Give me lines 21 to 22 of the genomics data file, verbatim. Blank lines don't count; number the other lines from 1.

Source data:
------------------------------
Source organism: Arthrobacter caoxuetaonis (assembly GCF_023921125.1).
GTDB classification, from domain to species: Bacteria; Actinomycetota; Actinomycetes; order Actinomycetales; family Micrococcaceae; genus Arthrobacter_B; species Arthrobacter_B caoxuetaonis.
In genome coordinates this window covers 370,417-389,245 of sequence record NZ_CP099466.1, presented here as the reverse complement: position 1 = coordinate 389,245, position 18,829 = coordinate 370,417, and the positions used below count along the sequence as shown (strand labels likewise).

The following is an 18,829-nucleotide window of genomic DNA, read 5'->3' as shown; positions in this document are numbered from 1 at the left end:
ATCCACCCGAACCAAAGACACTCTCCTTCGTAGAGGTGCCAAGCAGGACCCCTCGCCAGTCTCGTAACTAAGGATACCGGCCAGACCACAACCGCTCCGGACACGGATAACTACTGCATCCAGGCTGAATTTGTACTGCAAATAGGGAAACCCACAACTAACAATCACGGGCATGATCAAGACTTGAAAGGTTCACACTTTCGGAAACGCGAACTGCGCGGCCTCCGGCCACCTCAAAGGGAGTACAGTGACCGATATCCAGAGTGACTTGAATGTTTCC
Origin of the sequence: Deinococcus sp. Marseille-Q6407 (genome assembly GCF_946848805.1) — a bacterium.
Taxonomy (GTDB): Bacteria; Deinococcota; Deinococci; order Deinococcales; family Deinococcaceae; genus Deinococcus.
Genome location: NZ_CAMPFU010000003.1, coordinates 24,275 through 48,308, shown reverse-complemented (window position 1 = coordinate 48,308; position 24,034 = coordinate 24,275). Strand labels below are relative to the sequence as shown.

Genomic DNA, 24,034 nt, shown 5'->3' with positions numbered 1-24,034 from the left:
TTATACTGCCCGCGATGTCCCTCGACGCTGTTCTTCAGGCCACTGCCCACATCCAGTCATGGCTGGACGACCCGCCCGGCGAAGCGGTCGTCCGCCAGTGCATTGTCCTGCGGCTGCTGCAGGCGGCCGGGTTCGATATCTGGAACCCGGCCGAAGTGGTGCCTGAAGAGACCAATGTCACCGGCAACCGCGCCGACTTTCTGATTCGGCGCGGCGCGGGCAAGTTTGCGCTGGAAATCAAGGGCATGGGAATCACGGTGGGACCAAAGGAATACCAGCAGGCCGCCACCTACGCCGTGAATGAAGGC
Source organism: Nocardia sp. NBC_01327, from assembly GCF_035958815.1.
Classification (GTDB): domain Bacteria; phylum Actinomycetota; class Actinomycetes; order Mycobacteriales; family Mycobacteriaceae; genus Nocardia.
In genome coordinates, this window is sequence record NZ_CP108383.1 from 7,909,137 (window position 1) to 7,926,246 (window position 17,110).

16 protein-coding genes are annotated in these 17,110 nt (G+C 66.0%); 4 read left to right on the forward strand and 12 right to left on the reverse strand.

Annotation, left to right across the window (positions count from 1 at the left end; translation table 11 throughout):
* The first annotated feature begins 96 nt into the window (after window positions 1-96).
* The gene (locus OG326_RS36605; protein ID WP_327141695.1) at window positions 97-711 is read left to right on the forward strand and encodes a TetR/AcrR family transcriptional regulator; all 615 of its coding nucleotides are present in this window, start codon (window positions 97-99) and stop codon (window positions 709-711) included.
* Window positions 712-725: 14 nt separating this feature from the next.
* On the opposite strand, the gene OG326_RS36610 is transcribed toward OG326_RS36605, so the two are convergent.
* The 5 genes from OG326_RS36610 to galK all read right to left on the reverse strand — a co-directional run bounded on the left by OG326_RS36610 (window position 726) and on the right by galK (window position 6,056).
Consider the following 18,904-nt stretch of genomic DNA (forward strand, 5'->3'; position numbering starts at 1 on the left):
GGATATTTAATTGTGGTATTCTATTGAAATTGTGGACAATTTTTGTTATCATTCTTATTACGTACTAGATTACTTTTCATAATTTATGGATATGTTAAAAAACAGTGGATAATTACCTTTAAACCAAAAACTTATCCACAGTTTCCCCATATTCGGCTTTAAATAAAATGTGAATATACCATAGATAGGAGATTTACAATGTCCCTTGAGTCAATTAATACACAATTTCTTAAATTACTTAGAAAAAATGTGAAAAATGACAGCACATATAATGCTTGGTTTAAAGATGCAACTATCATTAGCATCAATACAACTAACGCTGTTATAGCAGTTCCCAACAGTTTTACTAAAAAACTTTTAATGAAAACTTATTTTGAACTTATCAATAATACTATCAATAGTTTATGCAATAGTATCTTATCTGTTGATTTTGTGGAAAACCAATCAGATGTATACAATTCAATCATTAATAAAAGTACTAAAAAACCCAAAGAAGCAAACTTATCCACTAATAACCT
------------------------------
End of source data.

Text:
Consider the following 18,904-nt stretch of genomic DNA (forward strand, 5'->3'; position numbering starts at 1 on the left):
GGATATTTAATTGTGGTATTCTATTGAAATTGTGGACAATTTTTGTTATCATTCTTATTACGTACTAGATTACTTTTCATAATTTATGGATATGTTAAAAAACAGTGGATAATTACCTTTAAACCAAAAACTTATCCACAGTTTCCCCATATTCGGCTTTAAATAAAATGTGAATATACCATAGATAGGAGATTTACAATGTCCCTTGAGTCAATTAATACACAATTTCTTAAATTACTTAGAAAAAATGTGAAAAATGACAGCACATATAATGCTTGGTTTAAAGATGCAACTATCATTAGCATCAATACAACTAACGCTGTTATAGCAGTTCCCAACAGTTTTACTAAAAAACTTTTAATGAAAACTTATTTTGAACTTATCAATAATACTATCAATAGTTTATGCAATAGTATCTTATCTGTTGATTTTGTGGAAAACCAATCAGATGTATACAATTCAATCATTAATAAAAGTACTAAAAAACCCAAAGAAGCAAACTTATCCACTAATAACCT